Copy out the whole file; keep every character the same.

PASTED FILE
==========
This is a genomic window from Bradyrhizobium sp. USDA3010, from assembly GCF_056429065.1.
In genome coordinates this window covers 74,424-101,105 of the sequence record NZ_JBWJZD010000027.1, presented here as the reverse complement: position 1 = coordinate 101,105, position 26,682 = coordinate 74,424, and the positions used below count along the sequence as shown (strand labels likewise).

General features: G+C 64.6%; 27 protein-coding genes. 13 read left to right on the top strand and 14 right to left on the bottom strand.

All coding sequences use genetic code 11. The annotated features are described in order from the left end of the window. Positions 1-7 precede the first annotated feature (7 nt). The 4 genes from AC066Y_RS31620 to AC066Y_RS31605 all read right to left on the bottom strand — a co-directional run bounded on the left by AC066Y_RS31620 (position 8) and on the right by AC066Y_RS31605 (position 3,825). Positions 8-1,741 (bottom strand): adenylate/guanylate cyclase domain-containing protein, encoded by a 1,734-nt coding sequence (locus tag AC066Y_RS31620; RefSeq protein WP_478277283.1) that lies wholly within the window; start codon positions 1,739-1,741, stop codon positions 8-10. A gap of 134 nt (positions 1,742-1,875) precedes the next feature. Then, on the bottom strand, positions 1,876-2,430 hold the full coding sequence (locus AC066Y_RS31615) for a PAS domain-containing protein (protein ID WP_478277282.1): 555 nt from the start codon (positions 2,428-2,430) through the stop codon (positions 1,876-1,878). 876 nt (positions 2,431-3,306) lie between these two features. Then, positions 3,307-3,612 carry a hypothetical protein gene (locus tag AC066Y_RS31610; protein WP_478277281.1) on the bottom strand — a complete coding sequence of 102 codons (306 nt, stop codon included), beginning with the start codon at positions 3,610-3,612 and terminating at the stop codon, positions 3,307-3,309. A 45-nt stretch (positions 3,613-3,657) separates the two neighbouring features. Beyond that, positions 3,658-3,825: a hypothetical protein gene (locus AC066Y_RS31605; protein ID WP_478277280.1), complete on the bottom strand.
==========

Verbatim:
This is a genomic window from Bradyrhizobium sp. USDA3010, from assembly GCF_056429065.1.
In genome coordinates this window covers 74,424-101,105 of the sequence record NZ_JBWJZD010000027.1, presented here as the reverse complement: position 1 = coordinate 101,105, position 26,682 = coordinate 74,424, and the positions used below count along the sequence as shown (strand labels likewise).

General features: G+C 64.6%; 27 protein-coding genes. 13 read left to right on the top strand and 14 right to left on the bottom strand.

All coding sequences use genetic code 11. The annotated features are described in order from the left end of the window. Positions 1-7 precede the first annotated feature (7 nt). The 4 genes from AC066Y_RS31620 to AC066Y_RS31605 all read right to left on the bottom strand — a co-directional run bounded on the left by AC066Y_RS31620 (position 8) and on the right by AC066Y_RS31605 (position 3,825). Positions 8-1,741 (bottom strand): adenylate/guanylate cyclase domain-containing protein, encoded by a 1,734-nt coding sequence (locus tag AC066Y_RS31620; RefSeq protein WP_478277283.1) that lies wholly within the window; start codon positions 1,739-1,741, stop codon positions 8-10. A gap of 134 nt (positions 1,742-1,875) precedes the next feature. Then, on the bottom strand, positions 1,876-2,430 hold the full coding sequence (locus AC066Y_RS31615) for a PAS domain-containing protein (protein ID WP_478277282.1): 555 nt from the start codon (positions 2,428-2,430) through the stop codon (positions 1,876-1,878). 876 nt (positions 2,431-3,306) lie between these two features. Then, positions 3,307-3,612 carry a hypothetical protein gene (locus tag AC066Y_RS31610; protein WP_478277281.1) on the bottom strand — a complete coding sequence of 102 codons (306 nt, stop codon included), beginning with the start codon at positions 3,610-3,612 and terminating at the stop codon, positions 3,307-3,309. A 45-nt stretch (positions 3,613-3,657) separates the two neighbouring features. Beyond that, positions 3,658-3,825: a hypothetical protein gene (locus AC066Y_RS31605; protein ID WP_478277280.1), complete on the bottom strand.